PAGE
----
• Report: explains the ground motion values for earthquakes. In there, an example of the Alaska-Aleutian megathrust earthquake is used to give the significant energy release of the earthquake.

Ruppert, N.A., Lees, J.M., Kozyreva. N.P., (2007). “Seismicity, Earthquakes and Structure along the Alaska-Aleutian and Kamchatka-Kurile Subduction Zones: A Review.” The American Geophysical Union.
  • Review: explains the Alaska-Aleutian and Kamchtka-Kurile arc in detail on why they are one of the most active tectonic margins in the world. Many examples of the 1964 Alaskan Earthquake were given and also were compared to other earthquakes.

Anchorage Museum. (1973). “The 1964 Earthquake.”
  • Article: explains the damage the earthquake had done to their city. A picture of a failed steel beam fragment is used to covey the power of the earthquake.

Haeussler, P., Hansen, R., Combellick, R., Whitmore, P. and Smayda, T.. (2003). “Are you prepared for the next big Earthquake in Alaska?” Alaska Earthquake Information Center
  • Pamphlet: informs readers how to be prepared for the next big earthquake that may be hitting Alaska. Information here was written from the lessons learned from the 1964 earthquake. All information is backed up by many different earthquake engineering societies.

Kubba, Sam A. A. (2008). “Architectural Forensics.” Earthquakes- Seismic Considerations
  • Book: provides general design considerations for seismic consideration. A picture of the Alaskan earthquake is shown and stating that complete safety can never be provided when ground rupture is occurs.

Rogers, Stanley J. (May, 1964). "The Medical Program and the First Year Operation." Alaska Psychiatric Institute.
  • Report: explains the little damages Alaska Psychiatric Institute building had after the Alaska earthquake of 1964.

Additional References

Christensen, Doug (November, 2002). “The Great Alaska Earthquake of 1964.” Alaska Earthquake Information Center.
  • Article: explains the causes of the Great Alaska Earthquake of 1964. It also explains the damages and losses caused by the earthquake.

“Alaska Earthquake 1964.” U.S. Geological Survey Photographic Library.
  • Website: contains hundreds of pictures taken right after the Alaskan earthquake. Many pictures show damages that had been done and the cracks on the earth the quake had caused.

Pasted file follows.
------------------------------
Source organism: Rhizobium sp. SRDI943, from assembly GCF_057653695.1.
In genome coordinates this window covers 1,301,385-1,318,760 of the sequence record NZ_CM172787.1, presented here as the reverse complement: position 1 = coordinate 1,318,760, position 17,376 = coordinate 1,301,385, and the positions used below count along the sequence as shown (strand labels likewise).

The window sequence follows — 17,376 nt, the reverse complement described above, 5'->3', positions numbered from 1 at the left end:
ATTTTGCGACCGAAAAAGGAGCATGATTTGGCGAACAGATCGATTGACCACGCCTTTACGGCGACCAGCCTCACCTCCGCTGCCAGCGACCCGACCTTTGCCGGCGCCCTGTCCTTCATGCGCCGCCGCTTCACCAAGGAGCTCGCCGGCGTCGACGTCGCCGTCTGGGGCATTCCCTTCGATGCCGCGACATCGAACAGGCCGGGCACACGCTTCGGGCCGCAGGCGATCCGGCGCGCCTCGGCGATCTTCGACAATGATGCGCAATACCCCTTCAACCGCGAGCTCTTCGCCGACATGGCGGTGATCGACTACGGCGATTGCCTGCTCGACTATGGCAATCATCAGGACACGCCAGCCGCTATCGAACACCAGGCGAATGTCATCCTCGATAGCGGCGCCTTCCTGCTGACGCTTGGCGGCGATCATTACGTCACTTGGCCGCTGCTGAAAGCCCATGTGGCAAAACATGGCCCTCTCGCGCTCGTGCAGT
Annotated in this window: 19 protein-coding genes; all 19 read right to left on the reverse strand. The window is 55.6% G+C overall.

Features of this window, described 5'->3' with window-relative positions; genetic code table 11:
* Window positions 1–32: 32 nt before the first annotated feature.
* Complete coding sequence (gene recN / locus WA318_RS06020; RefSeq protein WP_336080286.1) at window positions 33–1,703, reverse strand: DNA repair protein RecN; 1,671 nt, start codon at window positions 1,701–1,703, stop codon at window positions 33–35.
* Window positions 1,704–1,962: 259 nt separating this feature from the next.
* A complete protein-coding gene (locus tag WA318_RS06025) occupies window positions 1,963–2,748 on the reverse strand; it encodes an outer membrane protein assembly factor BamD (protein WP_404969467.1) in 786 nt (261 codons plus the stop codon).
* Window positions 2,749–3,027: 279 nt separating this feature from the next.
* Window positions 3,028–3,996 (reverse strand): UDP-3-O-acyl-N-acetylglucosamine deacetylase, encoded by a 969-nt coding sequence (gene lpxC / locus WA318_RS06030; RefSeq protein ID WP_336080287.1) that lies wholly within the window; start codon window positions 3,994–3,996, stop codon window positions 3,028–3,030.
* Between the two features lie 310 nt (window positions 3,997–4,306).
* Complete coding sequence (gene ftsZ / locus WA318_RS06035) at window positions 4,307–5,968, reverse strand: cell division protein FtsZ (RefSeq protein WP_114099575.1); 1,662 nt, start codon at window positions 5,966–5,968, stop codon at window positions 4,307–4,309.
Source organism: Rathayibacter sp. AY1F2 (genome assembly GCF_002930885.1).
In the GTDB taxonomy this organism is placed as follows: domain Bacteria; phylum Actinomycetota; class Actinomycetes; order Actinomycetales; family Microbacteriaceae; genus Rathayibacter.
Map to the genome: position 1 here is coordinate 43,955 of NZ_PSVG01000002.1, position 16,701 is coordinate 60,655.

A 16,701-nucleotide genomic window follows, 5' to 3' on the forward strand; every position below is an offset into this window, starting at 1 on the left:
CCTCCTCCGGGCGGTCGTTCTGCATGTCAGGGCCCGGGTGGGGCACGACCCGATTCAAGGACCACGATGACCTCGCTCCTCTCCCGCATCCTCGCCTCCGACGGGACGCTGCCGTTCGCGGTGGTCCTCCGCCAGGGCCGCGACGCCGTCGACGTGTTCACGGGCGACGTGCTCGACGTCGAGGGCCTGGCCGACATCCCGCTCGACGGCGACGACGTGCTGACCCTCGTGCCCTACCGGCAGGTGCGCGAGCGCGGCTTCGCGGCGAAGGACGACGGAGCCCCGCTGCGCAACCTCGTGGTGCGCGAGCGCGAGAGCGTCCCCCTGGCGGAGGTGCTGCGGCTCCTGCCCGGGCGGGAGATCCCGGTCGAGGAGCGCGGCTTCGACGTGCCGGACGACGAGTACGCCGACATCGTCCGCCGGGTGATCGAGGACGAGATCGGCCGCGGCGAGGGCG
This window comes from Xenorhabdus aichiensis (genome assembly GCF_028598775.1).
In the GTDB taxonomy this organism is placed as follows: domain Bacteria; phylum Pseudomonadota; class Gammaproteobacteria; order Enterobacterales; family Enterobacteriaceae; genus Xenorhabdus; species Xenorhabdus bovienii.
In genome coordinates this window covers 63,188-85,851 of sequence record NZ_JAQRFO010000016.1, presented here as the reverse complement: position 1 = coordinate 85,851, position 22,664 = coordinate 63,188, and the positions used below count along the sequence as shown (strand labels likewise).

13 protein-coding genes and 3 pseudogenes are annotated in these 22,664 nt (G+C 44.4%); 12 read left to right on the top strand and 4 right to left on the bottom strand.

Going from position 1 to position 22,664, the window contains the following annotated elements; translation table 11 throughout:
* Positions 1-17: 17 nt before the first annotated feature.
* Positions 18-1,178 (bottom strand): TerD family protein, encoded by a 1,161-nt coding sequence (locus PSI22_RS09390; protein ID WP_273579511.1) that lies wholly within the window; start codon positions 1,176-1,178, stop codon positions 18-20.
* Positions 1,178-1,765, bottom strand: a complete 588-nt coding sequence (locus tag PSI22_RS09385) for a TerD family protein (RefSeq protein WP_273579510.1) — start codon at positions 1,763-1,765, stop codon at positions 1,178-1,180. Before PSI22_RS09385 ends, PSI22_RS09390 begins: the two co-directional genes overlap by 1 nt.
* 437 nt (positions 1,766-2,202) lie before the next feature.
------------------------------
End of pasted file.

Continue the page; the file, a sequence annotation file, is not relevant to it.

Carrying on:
Levy, Mattys and Salvador, Mario. (1992). “The Day the Earth Shook.” Why Buildings Fall Down.
  • Textbook: gives in detail about what causes an earthquake and lists some of the worst earthquakes on earth. It explains how earthquake causes soil liquefaction and its effect on structures.

Areppim (2012). “Converter of Current to Real US Dollars."
  • Website Tool: converts the input dollar amount from a year in the past to the desire target dollar amount for a target year.

Anchorage is located 75 miles northwest of the epicenter and it was the city that sustained the most severe property damage. Over 30 blocks of downtown Anchorage area had been damaged or destroyed. This includes residential and commercial buildings, other structures, roads and vehicles. Many multistory buildings were damaged heavily. Landslide in Anchorage is one of the main problems. It occurred at the business section of downtown Anchorage, at Government Hill, and at Turnagain Heights. Turnagian Heights experienced the largest and most devastating landslide after the Alaskan earthquake. It occurred in an area of about 130 acres and the land broke into many pieces and collapsed underneath, carrying all buildings down with it. 75 of these residential homes were destroyed. All utilities had stopped working in Turnagian Heights.